195.

FIG. 1. Implementation of the BB84 protocol. The four

states lie on the equator of the Poincar´ sphere.

e

FIG. 2. Poincar´ sphere with a representation of six states

e

that can be used to implement the generalization of the BB84

protocol.

FIG. 3. EPR protocol, with the source and a Poincar´ rep-

e

resentation of the four possible states measured independently

by Alice and Bob.

51

3

Attenuation [dB/km]

1

OH absorption

Rayleigh

backscattering

0.3

infrared

absorption

UV absorption

0.1

1.8

0.6 1.2

1.0 1.4 1.6

0.8

Wavelength [mm]

FIG. 6. Transmission losses versus wavelength in optical

¬bers. Electronic transitions in SiO2 lead to absorption at

lower wavelengths, excitation of vibrational modes to losses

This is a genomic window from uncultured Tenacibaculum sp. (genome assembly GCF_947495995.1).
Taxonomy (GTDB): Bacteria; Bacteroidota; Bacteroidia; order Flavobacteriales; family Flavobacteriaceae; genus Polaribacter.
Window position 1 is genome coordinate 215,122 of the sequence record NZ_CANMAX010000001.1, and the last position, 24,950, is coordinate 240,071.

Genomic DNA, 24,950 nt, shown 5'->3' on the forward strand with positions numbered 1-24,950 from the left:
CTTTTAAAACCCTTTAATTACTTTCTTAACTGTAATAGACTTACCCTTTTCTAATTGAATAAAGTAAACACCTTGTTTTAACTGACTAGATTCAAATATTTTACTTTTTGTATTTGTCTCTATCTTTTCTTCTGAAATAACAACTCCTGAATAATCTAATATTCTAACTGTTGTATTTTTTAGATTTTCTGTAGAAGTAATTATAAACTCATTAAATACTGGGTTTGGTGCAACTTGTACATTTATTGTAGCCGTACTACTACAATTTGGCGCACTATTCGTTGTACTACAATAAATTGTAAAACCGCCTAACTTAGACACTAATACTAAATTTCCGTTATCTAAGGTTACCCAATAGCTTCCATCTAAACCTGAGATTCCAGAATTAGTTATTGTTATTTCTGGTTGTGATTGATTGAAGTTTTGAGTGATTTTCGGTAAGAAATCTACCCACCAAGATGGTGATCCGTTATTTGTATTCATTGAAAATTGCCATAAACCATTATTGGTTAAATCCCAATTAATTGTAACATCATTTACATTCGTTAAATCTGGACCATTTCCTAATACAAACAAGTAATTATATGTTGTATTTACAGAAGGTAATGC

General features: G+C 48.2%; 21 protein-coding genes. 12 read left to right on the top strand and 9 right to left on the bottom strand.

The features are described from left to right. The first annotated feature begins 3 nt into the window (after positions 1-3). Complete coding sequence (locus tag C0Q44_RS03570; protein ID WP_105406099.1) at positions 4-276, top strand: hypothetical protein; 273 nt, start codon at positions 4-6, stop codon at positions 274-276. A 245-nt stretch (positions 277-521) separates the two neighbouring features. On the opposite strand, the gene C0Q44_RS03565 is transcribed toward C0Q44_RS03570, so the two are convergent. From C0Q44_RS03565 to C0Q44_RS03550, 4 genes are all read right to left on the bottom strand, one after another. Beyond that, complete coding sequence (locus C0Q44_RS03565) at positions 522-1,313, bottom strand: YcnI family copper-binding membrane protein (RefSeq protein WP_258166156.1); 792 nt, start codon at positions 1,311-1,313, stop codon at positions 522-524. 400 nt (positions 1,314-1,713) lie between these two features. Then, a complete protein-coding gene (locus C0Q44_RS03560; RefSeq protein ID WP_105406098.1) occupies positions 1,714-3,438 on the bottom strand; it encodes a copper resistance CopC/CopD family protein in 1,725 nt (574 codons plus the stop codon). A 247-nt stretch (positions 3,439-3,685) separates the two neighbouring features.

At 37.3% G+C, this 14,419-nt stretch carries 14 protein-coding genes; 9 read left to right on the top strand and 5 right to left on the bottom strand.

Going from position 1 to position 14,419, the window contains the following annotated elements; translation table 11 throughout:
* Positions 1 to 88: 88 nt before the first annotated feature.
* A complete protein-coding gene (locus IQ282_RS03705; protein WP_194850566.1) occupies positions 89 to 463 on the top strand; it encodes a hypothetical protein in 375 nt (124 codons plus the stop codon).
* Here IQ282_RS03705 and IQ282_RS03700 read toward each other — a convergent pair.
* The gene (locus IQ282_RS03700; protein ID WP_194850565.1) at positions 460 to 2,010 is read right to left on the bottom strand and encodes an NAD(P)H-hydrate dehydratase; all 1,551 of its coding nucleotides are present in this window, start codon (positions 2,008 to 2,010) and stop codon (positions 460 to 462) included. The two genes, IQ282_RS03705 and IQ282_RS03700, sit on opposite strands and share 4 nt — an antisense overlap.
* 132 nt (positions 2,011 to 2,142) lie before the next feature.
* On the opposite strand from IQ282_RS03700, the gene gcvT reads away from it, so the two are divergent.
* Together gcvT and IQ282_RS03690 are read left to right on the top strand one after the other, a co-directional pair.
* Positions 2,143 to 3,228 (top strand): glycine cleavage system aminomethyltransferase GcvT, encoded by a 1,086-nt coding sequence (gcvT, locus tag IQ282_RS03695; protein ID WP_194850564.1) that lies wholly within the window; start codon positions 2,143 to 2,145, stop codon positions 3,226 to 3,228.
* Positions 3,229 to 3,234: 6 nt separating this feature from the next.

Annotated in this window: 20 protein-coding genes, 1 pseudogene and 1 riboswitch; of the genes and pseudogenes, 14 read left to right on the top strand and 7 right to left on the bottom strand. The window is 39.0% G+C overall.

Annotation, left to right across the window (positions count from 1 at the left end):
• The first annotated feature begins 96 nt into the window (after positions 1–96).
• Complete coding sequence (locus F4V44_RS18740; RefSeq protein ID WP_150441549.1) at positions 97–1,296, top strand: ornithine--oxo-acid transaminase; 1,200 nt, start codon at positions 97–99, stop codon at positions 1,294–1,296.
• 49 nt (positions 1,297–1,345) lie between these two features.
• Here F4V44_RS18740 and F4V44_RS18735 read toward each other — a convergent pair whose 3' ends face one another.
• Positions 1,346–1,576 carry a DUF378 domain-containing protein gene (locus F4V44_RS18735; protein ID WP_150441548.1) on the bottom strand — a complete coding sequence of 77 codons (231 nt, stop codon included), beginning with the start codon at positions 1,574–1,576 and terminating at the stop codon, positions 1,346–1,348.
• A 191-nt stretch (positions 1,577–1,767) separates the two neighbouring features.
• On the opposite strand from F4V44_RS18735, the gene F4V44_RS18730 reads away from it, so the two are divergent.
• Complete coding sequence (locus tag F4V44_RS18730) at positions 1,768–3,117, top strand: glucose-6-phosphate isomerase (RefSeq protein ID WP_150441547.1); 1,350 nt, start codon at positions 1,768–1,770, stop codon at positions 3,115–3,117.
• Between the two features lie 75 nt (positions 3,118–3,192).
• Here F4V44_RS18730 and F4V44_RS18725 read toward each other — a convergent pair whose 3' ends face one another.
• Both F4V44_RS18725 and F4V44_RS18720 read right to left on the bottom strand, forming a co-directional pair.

at higher wavelength. Superposed is the absorption due to

Rayleigh backscattering and to transitions in OH groups.

Modern telecommunication is based on wavelength around

1.3 µm (second telecommunication window) and around 1.5

µm (third telecommunication window).

FIG. 4. Illustration of protocols exploiting EPR quantum

systems. To implement the BB84 quantum cryptographic

protocol, Alice and Bob use the same bases to prepare and

measure their particles. A representation of their states on wavelength [nm]

the Poincar´ sphere is shown. A similar setup, but with Bob™s

e

1325

1280 1295 1340

1310

bases rotated by 45—¦ , can be used to test the violation of Bell

500

inequality. Finally, in the Ekert protocol, Alice and Bob may

signal